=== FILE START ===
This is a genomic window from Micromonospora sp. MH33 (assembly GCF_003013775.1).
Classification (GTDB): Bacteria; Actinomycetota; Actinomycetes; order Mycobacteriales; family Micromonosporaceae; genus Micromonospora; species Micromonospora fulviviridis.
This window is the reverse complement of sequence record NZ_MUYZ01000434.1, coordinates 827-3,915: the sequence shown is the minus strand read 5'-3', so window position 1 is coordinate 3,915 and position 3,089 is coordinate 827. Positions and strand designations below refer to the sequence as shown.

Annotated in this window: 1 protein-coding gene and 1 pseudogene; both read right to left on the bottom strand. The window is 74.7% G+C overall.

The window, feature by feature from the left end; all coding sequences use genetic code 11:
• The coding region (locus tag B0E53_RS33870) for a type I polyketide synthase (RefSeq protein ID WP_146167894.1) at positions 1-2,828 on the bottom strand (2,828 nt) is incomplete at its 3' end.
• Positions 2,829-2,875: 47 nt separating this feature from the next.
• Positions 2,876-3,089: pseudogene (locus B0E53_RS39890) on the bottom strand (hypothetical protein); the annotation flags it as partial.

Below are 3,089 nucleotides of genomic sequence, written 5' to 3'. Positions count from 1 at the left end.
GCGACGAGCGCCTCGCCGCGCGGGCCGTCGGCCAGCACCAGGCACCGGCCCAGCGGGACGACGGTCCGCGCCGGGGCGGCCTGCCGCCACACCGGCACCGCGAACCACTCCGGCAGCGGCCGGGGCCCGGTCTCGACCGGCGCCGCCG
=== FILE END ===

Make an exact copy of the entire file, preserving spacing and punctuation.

This is a genomic window from Micromonospora sp. MH33 (assembly GCF_003013775.1).
Classification (GTDB): Bacteria; Actinomycetota; Actinomycetes; order Mycobacteriales; family Micromonosporaceae; genus Micromonospora; species Micromonospora fulviviridis.
This window is the reverse complement of sequence record NZ_MUYZ01000434.1, coordinates 827-3,915: the sequence shown is the minus strand read 5'-3', so window position 1 is coordinate 3,915 and position 3,089 is coordinate 827. Positions and strand designations below refer to the sequence as shown.

Annotated in this window: 1 protein-coding gene and 1 pseudogene; both read right to left on the bottom strand. The window is 74.7% G+C overall.

The window, feature by feature from the left end; all coding sequences use genetic code 11:
• The coding region (locus tag B0E53_RS33870) for a type I polyketide synthase (RefSeq protein ID WP_146167894.1) at positions 1-2,828 on the bottom strand (2,828 nt) is incomplete at its 3' end.
• Positions 2,829-2,875: 47 nt separating this feature from the next.
• Positions 2,876-3,089: pseudogene (locus B0E53_RS39890) on the bottom strand (hypothetical protein); the annotation flags it as partial.

Below are 3,089 nucleotides of genomic sequence, written 5' to 3'. Positions count from 1 at the left end.
GCGACGAGCGCCTCGCCGCGCGGGCCGTCGGCCAGCACCAGGCACCGGCCCAGCGGGACGACGGTCCGCGCCGGGGCGGCCTGCCGCCACACCGGCACCGCGAACCACTCCGGCAGCGGCCGGGGCCCGGTCTCGACCGGCGCCGCCG